Villani is an eccentric maths genius who entered politics in 2017 when Macron‘s fledgling Republique En Marche (LREM) party redrew the parliamentary landscape in France, and has become one of the most popular Macronista figures with the public.
Six months away from the March municipal elections, his move clouds Macron’s prospects for conquering the French capital to build a local power base for his party and make inroads into the last bastion of the old establishment dominated by socialists or conservatives: 35,000 town halls nationwide.
Opinion polls show Villani and Benjamin Griveaux, a close Macron ally who helped propel the former investment banker to the Elysee, running neck-and-neck for the Paris mayoralty.
“Many complex problems will need to be worked out, which can be done by working together playing to our strengths,” Villani told supporters. “I’ve been tackling complex problems my whole life before entering politics,” he said, adding that he would be Paris’ first “truly environmentalist mayor”.
Voter surveys show Villani and Griveaux each winning 25% percent in Paris if one of them dropped out beforehand, ahead of Socialist incumbent Anne Hidalgo, but splitting 25% if they both run. The latter scenario could help Hidalgo win re-election, despite her own unpopularity due to the congested streets and polluted air of Paris. “It’s all very confused but I can’t say that saddens us,” Hidalgo deputy Emmanuel Gregoire told Reuters.
The unprecedented challenge to Macron’s political decision-making bears echoes of the president’s own liberal insurgency – some called it betrayal – against his Socialist predecessor and former mentor Francois Hollande.
Caught off-guard by the momentum building behind Villani, who gathered 800 people at a rally in July and has become the darling of the Paris chattering classes, Macron failed to draw the lessons of his own political ascent, analysts said.
Senior LREM officials initially dismissed Villani’s ambitions as doomed to failure.
Increasingly, however, as a Villani candidacy looked more likely, the LREM has fretted over how to deal with it: wait and hope the bid falters or kick Villani out of the party and risk strengthening his anti-establishment aura.
“Cedric is a mathematician, but he should be more calculating. Division leads to failure. Unity means victory,” Richard Ferrand, a member of Macron’s political guard and the head of the lower house of parliament, said last week.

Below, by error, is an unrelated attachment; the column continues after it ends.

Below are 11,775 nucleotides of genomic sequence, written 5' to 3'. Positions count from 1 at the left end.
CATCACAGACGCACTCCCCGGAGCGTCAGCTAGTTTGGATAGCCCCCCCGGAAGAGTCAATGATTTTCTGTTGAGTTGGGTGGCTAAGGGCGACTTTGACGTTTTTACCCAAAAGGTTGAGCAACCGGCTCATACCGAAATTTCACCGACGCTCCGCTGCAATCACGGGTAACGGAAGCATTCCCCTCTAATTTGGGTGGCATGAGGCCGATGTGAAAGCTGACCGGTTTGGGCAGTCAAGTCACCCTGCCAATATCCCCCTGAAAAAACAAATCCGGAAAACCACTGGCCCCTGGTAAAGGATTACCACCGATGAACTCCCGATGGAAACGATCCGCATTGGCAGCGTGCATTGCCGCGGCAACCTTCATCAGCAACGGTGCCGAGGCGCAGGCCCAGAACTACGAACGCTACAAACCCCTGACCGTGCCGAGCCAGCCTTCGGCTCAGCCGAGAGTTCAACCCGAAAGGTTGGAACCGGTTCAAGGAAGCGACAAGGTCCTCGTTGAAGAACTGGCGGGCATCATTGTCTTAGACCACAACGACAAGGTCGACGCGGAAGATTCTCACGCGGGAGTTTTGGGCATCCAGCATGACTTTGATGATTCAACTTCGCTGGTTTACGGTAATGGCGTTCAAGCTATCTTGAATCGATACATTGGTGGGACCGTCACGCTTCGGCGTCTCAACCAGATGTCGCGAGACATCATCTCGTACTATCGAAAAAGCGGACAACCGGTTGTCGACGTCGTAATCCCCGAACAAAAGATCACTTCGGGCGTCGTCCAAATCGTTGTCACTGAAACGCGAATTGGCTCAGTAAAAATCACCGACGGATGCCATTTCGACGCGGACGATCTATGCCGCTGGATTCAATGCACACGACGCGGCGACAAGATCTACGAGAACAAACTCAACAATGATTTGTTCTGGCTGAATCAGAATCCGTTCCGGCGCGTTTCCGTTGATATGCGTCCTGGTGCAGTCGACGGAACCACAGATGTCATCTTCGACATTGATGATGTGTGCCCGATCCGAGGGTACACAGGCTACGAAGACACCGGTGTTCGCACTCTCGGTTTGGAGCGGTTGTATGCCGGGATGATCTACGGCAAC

Instantly recognisable for his ascot neckties and spider brooches, Villani in 2010 won the maths equivalent to the Nobel Prize, the Fields Medal, for what the award called “proofs of nonlinear Landau damping and convergence to equilibrium of the Boltzmann equation”.
In politics, however, he has struck a chord with voters.
“He has a simple strategy. He wants to be true to the original Macronist narrative: someone with no party structure who will shake up the establishment,” Frederic Dabi of pollster Ifop said.
Stephane Rozes of strategy consulting firm Cap said Macron appeared to have mistakenly believed that any candidate running under his banner would be elected in Paris. His party won more than a third of the votes there in May’s European election.
Griveaux is a divisive figure who alienated many within his own camp after his selection by referring to party rivals as “arseholes” among other insults in a leaked conversation with journalists.
“Paradoxically, choosing Griveaux was very ‘old world’. Cedric Villani is going to deploy in Paris what led to Emmanuel Macron’s victory in France,” Rozes said.
Macron has yet to personally endorse Griveaux, which Rozes said could leave the door open to the president later swinging behind the mathematician if Griveaux’s bid crumbled.
Villani’s entourage has been careful not to frame his bid as a challenge to Macron’s authority. “Cedric Villani told Emmanuel Macron and (Prime Minister) Edouard Philippe his possible alternative bid in Paris will not be an act of defiance towards them,” a source close to Villani told Reuters this week.
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